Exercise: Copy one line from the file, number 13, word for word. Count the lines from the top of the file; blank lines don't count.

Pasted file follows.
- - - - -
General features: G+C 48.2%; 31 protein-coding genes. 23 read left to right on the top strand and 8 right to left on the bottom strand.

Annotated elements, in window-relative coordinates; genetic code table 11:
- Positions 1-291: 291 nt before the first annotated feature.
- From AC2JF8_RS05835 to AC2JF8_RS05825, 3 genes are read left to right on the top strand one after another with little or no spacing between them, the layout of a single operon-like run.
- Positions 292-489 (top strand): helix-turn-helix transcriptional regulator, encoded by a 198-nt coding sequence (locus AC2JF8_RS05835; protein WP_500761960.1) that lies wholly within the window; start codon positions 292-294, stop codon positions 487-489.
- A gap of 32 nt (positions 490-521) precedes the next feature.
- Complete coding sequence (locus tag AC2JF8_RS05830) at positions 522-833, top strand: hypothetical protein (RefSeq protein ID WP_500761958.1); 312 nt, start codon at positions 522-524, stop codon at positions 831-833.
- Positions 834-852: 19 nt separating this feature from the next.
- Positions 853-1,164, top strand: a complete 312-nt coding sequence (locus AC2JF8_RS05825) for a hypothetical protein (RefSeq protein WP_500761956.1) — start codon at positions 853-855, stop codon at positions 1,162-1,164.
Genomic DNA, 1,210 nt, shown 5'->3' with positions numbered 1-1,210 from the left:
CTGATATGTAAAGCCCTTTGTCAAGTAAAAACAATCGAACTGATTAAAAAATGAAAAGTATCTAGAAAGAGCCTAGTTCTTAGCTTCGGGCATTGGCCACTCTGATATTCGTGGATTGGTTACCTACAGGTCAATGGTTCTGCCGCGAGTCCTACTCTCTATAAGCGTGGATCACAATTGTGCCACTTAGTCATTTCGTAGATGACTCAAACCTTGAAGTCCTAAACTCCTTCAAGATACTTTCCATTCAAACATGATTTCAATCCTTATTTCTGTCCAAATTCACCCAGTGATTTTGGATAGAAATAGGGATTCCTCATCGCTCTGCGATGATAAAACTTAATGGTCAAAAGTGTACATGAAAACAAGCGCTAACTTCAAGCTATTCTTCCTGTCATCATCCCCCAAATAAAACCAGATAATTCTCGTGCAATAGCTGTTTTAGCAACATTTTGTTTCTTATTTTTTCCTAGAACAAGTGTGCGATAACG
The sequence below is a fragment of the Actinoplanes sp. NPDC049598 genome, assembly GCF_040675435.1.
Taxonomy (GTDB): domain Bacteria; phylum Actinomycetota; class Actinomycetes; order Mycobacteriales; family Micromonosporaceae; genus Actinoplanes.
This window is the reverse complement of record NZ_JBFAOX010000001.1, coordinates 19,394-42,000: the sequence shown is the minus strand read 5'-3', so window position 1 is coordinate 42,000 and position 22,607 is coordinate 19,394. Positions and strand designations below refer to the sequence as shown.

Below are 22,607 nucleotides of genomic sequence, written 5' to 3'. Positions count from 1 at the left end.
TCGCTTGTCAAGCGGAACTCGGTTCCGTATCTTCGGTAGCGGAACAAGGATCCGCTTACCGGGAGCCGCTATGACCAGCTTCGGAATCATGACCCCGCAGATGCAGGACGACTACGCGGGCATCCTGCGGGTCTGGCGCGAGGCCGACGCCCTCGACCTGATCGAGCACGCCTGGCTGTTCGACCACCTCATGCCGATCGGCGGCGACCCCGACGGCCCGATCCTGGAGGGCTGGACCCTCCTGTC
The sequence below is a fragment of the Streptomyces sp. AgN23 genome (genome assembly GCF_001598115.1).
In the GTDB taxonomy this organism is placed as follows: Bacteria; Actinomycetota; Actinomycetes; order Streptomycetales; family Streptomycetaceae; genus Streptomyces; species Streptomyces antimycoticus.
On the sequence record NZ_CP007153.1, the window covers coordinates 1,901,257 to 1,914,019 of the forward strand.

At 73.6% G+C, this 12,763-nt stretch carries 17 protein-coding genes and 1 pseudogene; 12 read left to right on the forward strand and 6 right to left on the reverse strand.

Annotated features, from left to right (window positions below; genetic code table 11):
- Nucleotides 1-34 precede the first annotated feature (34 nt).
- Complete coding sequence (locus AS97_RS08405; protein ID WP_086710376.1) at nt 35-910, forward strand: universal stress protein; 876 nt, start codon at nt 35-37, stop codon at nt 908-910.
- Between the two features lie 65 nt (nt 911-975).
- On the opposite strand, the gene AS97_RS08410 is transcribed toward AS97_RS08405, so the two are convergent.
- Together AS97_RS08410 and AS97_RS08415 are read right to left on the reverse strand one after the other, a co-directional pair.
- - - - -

Taxonomy (GTDB): domain Bacteria; phylum Actinomycetota; class Actinomycetes; order Mycobacteriales; family Micromonosporaceae; genus Actinoplanes.